Hi KVD. I should have spelled out the geography a little more.

If you look at the map of Persian territory in the war zone, you will see Ionia is part of what is now Turkey. Lydia was a Greek controlled state, hence C's desire to consult the Dephic oracle. The problem is that the Athens and the Ionians had previously established colonies all along the coast of Asia Minor. Cyrus had to deal with them.

His mistake lay in his desire to punish them for not supporting him. Had he accepted their submission and continued previous arrangements, then the Persians would have had time to deal with them piece by piece later.

The whole thing is one of those world history turning moments.

Anonymous said...

Ah! All those Ionian Revolt red stars scattered down the coast of Asia Minor. The map is too small for tired eyes, but I now see why the Persians had to deal with them.

And you are right - Cyrus should have accepted short term agreement, for later "amendment", one by one.

Fascinating stuff Jim. Thanks!


Jim Belshaw said...

Next step on the war front, KVD, is Athens vs Sparta in more detail. But that will have to wait until we get to Athens. Many more nights (and knights!) to go.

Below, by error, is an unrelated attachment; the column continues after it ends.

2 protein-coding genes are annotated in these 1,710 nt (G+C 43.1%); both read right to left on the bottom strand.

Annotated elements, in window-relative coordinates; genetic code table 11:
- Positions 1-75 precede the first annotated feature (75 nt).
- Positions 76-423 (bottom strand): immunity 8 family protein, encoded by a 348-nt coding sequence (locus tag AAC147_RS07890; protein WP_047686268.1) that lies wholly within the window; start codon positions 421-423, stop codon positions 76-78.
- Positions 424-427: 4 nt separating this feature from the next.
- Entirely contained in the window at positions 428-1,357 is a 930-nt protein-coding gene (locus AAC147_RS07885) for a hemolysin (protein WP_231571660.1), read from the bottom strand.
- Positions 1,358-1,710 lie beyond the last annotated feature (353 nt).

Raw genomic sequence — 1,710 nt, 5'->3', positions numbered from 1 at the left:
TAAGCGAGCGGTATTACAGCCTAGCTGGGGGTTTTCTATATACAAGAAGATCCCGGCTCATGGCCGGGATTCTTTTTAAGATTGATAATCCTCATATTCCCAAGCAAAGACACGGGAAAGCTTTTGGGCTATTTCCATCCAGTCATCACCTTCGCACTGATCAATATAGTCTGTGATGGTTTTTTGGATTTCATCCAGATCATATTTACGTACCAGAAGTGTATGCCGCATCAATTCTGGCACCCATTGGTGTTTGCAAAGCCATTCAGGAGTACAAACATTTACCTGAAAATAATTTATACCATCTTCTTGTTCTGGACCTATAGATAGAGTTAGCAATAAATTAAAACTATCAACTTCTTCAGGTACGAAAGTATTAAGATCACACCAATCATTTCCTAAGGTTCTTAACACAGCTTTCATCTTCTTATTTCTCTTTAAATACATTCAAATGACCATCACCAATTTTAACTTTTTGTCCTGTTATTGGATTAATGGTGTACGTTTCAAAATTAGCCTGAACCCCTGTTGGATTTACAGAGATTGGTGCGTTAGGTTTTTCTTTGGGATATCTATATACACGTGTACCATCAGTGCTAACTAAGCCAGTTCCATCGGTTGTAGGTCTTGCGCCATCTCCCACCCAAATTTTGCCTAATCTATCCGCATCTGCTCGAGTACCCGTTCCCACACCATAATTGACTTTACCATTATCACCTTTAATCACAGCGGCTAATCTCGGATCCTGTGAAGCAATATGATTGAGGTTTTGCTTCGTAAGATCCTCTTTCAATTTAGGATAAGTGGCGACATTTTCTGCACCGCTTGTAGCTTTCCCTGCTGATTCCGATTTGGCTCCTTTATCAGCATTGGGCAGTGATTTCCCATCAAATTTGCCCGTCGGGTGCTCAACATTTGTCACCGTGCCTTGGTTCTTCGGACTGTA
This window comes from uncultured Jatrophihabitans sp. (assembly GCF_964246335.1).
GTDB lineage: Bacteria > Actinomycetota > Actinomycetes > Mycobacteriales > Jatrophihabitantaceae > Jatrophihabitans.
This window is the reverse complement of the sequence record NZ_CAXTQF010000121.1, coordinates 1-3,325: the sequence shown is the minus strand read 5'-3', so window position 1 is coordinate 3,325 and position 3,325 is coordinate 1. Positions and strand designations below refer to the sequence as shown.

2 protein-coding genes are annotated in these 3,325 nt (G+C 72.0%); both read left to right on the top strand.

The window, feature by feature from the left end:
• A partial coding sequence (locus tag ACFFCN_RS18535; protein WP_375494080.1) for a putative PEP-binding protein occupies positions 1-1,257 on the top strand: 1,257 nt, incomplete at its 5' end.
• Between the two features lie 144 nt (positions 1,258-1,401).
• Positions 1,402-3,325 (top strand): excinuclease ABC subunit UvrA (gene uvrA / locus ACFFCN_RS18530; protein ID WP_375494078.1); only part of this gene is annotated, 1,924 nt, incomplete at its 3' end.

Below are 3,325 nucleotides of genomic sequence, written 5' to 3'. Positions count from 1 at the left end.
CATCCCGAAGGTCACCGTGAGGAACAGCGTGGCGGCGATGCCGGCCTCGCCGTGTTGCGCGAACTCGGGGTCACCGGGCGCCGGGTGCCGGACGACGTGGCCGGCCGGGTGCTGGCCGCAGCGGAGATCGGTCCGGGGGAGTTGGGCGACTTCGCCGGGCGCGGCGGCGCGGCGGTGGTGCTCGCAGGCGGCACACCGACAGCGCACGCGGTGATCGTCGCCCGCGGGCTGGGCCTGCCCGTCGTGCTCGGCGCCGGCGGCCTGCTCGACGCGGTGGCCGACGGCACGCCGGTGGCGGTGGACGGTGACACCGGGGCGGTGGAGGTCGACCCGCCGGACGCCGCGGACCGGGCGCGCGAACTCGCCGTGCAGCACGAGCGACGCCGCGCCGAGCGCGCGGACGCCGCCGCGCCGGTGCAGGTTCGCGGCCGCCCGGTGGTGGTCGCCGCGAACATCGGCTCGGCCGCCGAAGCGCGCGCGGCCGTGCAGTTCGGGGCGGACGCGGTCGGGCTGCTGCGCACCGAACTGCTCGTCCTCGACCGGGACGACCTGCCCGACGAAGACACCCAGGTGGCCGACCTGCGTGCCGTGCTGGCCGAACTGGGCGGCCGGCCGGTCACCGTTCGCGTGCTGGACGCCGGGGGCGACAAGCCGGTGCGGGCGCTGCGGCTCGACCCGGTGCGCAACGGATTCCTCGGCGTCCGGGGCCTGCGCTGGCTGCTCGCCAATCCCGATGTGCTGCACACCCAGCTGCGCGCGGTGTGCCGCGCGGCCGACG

Once i have finished the whole saga, it is taking me much longer to do this than the trip itself, I will do a consolidation post so that any who are interested can start at the beginning and then follow through the complete meander!

Anonymous said...

Actually, I'd like to retract that comment. It may be that Cyrus needed to give his armies something to do, to possibly give them a target, to divert them from other things happening in his large and loose empire? Who knows? But that's why it's fascinating.


Anonymous said...


Off topic I suppose, but I did seriously think about nominating your journey for the Best Blog Awards. But it needed some sort of consolidation, as you cross-posted just now.

Personally, I have taken great pleasure, and not a little knowledge, from your journey.


Jim Belshaw said...

It is, KVD!

Anonymous said...

"It is"